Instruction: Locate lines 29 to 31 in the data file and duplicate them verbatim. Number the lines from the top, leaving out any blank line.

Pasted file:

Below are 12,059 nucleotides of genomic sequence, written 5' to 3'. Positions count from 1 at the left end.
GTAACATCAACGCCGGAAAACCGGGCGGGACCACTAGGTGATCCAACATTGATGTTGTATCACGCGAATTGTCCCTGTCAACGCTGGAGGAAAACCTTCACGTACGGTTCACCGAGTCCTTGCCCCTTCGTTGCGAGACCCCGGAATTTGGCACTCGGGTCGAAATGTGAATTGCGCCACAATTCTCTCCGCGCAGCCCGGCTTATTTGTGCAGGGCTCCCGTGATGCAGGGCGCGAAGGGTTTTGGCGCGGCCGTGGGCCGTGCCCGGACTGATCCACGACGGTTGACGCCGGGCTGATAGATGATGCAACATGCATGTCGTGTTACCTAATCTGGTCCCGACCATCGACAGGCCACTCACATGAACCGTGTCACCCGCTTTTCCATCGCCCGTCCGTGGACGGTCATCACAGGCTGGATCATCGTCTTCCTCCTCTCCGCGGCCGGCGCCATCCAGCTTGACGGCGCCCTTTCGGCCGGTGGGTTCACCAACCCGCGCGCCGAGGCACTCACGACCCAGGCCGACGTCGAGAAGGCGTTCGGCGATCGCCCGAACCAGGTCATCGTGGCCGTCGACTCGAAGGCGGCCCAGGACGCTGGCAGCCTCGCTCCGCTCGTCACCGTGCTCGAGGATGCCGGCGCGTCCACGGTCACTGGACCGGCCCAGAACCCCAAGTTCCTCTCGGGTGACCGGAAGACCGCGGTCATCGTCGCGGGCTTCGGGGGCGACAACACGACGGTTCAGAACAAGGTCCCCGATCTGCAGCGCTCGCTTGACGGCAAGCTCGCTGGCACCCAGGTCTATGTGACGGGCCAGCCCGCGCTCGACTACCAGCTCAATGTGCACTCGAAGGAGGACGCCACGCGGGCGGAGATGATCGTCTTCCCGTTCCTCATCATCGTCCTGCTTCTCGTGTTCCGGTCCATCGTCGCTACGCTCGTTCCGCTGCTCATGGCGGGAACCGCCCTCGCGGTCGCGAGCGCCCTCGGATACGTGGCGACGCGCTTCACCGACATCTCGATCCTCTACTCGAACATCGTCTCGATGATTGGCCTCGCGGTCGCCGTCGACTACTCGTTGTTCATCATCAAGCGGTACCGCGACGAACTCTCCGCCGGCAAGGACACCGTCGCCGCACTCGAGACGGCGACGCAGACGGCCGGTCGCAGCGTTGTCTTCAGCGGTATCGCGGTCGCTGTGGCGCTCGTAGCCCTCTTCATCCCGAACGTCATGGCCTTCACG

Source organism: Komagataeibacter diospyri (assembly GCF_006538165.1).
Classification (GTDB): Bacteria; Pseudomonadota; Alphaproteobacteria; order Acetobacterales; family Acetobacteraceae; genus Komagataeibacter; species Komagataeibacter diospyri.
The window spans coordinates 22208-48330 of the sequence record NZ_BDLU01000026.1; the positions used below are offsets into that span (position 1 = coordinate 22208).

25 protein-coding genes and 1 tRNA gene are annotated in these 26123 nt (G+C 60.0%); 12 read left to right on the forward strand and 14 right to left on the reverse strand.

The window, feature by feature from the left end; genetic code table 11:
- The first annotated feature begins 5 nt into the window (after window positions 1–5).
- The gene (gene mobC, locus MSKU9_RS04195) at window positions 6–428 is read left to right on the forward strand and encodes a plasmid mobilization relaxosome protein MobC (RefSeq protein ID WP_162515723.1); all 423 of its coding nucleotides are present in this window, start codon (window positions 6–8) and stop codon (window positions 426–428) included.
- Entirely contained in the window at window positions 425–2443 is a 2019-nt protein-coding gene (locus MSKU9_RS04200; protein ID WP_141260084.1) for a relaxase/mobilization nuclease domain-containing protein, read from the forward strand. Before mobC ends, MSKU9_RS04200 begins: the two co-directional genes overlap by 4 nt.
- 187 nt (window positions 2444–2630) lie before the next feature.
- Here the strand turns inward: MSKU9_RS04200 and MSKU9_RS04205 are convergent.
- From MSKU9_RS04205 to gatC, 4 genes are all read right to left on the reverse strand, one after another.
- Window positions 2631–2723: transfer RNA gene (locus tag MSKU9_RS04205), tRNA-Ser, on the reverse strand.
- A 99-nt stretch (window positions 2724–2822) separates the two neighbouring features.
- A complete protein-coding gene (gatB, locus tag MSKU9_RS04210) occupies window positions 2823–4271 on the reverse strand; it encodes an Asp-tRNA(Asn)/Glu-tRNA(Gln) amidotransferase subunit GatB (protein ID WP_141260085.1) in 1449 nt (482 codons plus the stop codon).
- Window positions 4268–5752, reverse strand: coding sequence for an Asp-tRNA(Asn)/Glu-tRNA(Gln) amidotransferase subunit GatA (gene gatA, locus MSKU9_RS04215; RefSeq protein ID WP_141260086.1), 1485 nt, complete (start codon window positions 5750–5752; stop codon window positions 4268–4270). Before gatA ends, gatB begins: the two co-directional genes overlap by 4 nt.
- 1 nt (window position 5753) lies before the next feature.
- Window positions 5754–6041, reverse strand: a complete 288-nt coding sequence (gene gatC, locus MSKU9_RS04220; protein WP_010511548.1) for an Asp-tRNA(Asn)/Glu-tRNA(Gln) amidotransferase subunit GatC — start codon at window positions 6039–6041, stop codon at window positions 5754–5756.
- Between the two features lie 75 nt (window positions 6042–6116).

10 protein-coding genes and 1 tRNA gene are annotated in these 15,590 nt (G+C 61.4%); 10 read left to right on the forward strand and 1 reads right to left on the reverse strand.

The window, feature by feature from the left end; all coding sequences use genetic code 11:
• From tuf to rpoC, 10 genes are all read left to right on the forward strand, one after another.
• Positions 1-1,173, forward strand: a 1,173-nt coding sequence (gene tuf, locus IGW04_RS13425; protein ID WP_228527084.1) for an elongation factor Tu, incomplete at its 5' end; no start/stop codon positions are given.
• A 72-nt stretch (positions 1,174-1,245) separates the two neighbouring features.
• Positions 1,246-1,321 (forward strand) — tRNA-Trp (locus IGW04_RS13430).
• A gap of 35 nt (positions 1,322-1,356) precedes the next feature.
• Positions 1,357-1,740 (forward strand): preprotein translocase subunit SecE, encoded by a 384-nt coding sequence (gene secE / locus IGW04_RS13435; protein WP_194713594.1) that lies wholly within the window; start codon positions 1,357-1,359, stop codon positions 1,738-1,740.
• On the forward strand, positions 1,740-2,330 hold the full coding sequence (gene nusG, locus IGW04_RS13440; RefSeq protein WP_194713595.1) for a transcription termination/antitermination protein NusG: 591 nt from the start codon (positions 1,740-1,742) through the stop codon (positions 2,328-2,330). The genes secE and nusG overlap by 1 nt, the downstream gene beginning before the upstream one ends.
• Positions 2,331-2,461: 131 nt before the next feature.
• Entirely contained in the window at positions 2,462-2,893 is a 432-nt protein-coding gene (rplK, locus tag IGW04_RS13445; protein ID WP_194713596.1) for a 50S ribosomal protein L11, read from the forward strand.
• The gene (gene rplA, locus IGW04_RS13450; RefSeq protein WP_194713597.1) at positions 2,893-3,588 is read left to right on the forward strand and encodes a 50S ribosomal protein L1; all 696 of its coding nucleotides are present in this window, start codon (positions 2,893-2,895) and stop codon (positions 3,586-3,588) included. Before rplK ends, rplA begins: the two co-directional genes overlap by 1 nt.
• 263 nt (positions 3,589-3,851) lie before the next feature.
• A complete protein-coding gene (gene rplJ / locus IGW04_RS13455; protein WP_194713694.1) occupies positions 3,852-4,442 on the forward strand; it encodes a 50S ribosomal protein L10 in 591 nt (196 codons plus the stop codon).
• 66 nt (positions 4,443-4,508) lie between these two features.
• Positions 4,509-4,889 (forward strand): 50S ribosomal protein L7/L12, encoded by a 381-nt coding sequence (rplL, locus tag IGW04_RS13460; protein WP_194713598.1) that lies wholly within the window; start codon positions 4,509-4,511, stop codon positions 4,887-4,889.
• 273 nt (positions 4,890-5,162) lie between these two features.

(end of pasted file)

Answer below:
• On the forward strand, positions 1,740-2,330 hold the full coding sequence (gene nusG, locus IGW04_RS13440; RefSeq protein WP_194713595.1) for a transcription termination/antitermination protein NusG: 591 nt from the start codon (positions 1,740-1,742) through the stop codon (positions 2,328-2,330). The genes secE and nusG overlap by 1 nt, the downstream gene beginning before the upstream one ends.
• Positions 2,331-2,461: 131 nt before the next feature.
• Entirely contained in the window at positions 2,462-2,893 is a 432-nt protein-coding gene (rplK, locus tag IGW04_RS13445; protein ID WP_194713596.1) for a 50S ribosomal protein L11, read from the forward strand.